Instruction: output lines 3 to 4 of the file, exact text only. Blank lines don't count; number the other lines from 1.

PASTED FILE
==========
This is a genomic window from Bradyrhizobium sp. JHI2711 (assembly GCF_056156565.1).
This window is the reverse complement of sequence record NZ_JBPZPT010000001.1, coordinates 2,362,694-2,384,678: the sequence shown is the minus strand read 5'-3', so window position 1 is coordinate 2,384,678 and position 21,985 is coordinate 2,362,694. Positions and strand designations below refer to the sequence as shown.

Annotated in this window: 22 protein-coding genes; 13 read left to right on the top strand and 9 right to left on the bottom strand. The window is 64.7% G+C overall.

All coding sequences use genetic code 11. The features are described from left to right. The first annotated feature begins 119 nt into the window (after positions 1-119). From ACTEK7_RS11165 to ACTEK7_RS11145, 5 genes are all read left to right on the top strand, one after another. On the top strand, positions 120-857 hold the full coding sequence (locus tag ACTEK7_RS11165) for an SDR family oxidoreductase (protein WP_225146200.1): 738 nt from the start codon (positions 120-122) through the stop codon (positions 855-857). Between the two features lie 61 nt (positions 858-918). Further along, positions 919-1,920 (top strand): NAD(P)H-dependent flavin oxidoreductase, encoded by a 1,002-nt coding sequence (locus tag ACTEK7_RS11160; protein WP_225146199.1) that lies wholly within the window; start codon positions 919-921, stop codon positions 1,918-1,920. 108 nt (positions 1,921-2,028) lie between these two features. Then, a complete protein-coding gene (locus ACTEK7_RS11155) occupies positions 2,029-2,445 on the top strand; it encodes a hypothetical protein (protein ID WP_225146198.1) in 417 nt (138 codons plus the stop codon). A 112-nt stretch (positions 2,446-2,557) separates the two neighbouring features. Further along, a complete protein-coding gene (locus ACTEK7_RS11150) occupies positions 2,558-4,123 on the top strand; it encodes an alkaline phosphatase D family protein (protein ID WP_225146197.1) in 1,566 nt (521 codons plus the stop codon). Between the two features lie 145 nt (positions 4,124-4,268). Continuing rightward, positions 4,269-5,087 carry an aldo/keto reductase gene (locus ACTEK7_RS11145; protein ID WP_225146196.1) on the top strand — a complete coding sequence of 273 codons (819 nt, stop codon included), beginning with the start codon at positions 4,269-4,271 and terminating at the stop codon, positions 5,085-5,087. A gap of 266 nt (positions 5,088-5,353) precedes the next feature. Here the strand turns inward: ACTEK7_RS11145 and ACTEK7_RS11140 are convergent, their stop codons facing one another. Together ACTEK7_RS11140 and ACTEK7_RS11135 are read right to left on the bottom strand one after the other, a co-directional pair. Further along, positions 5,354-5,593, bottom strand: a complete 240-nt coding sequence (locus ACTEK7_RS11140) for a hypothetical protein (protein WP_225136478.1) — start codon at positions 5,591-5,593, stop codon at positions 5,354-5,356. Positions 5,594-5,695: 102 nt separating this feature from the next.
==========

Annotated in this window: 22 protein-coding genes; 13 read left to right on the top strand and 9 right to left on the bottom strand. The window is 64.7% G+C overall.

All coding sequences use genetic code 11. The features are described from left to right. The first annotated feature begins 119 nt into the window (after positions 1-119). From ACTEK7_RS11165 to ACTEK7_RS11145, 5 genes are all read left to right on the top strand, one after another. On the top strand, positions 120-857 hold the full coding sequence (locus tag ACTEK7_RS11165) for an SDR family oxidoreductase (protein WP_225146200.1): 738 nt from the start codon (positions 120-122) through the stop codon (positions 855-857). Between the two features lie 61 nt (positions 858-918). Further along, positions 919-1,920 (top strand): NAD(P)H-dependent flavin oxidoreductase, encoded by a 1,002-nt coding sequence (locus tag ACTEK7_RS11160; protein WP_225146199.1) that lies wholly within the window; start codon positions 919-921, stop codon positions 1,918-1,920. 108 nt (positions 1,921-2,028) lie between these two features. Then, a complete protein-coding gene (locus ACTEK7_RS11155) occupies positions 2,029-2,445 on the top strand; it encodes a hypothetical protein (protein ID WP_225146198.1) in 417 nt (138 codons plus the stop codon). A 112-nt stretch (positions 2,446-2,557) separates the two neighbouring features. Further along, a complete protein-coding gene (locus ACTEK7_RS11150) occupies positions 2,558-4,123 on the top strand; it encodes an alkaline phosphatase D family protein (protein ID WP_225146197.1) in 1,566 nt (521 codons plus the stop codon). Between the two features lie 145 nt (positions 4,124-4,268). Continuing rightward, positions 4,269-5,087 carry an aldo/keto reductase gene (locus ACTEK7_RS11145; protein ID WP_225146196.1) on the top strand — a complete coding sequence of 273 codons (819 nt, stop codon included), beginning with the start codon at positions 4,269-4,271 and terminating at the stop codon, positions 5,085-5,087. A gap of 266 nt (positions 5,088-5,353) precedes the next feature. Here the strand turns inward: ACTEK7_RS11145 and ACTEK7_RS11140 are convergent, their stop codons facing one another. Together ACTEK7_RS11140 and ACTEK7_RS11135 are read right to left on the bottom strand one after the other, a co-directional pair. Further along, positions 5,354-5,593, bottom strand: a complete 240-nt coding sequence (locus ACTEK7_RS11140) for a hypothetical protein (protein WP_225136478.1) — start codon at positions 5,591-5,593, stop codon at positions 5,354-5,356. Positions 5,594-5,695: 102 nt separating this feature from the next.